Effect of repeated exposure to MDMA on the function of the 5-HT transporter as assessed by synaptosomal 5-HT uptake

Courtney Huff, Nirmal Bhide, Allen Schroering, Bryan K. Yamamoto, Gary A. Gudelsky

Research output: Contribution to journalArticle

3 Scopus citations

Abstract

Recent studies have demonstrated that a preconditioning regimen (i.e., repeated low doses) of MDMA provides protection against the reductions in tissue concentrations of 5-HT and 5-HT transporter (SERT) density and/or expression produced by a subsequent binge regimen of MDMA. In the present study, the effects of preconditioning and binge treatment regimens of MDMA on SERT function were assessed by synaptosomal 5-HT uptake. Synaptosomal 5-HT uptake was reduced by 72% 7 days following the binge regimen (10. mg/kg, i.p. every 2. h for a total of 4 injections). In rats exposed to the preconditioning regimen of MDMA (daily treatment with 10. mg/kg for 4 days), the reduction in synaptosomal 5-HT uptake induced by a subsequent binge regimen was significantly less. Treatment with the preconditioning regimen alone resulted in a transient 46% reduction in 5-HT uptake that was evident 1 day, but not 7 days, following the last injection of MDMA. Furthermore, the preconditioning regimen of MDMA did not alter tissue concentrations of 5-HT, whereas the binge regimen of MDMA resulted in a long-term reduction of 40% of tissue 5-HT concentrations. The distribution of SERT immunoreactivity (ir) in membrane and endosomal fractions of the hippocampus also was evaluated following the preconditioning regimen of MDMA. There was no significant difference in the relative distribution of SERTir between these two compartments in control and preconditioned rats. The results demonstrate that SERT function is transiently reduced in response to a preconditioning regimen of MDMA, while long-term reductions in SERT function occur in response to a binge regimen of MDMA. Moreover, a preconditioning regimen of MDMA provides protection against the long-term reductions in SERT function evoked by a subsequent binge regimen of the drug. It is tempting to speculate that the neuroprotective effect of MDMA preconditioning results from a transient down-regulation in SERT function.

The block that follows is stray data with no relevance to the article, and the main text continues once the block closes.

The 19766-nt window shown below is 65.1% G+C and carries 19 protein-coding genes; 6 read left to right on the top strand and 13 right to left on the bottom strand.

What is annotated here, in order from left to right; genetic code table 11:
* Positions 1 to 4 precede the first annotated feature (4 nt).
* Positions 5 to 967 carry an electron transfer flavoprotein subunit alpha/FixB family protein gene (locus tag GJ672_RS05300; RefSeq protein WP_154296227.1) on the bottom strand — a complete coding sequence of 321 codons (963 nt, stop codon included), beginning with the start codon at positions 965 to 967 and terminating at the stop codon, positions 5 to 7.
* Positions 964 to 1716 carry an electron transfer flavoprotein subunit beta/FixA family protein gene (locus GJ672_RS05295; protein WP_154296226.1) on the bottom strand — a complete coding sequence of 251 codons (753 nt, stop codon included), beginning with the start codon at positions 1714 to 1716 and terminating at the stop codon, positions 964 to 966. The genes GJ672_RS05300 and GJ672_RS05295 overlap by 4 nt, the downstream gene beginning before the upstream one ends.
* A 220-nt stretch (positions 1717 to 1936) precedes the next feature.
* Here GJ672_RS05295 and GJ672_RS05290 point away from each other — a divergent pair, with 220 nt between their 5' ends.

Original languageEnglish (US)
Pages (from-to)52-57
Number of pages6
JournalBrain Research Bulletin
Volume91
DOIs
StatePublished - Feb 1 2013
Externally publishedYes

Keywords

  • MDMA
  • Serotonin
  • Serotonin transporter

ASJC Scopus subject areas

  • Neuroscience(all)

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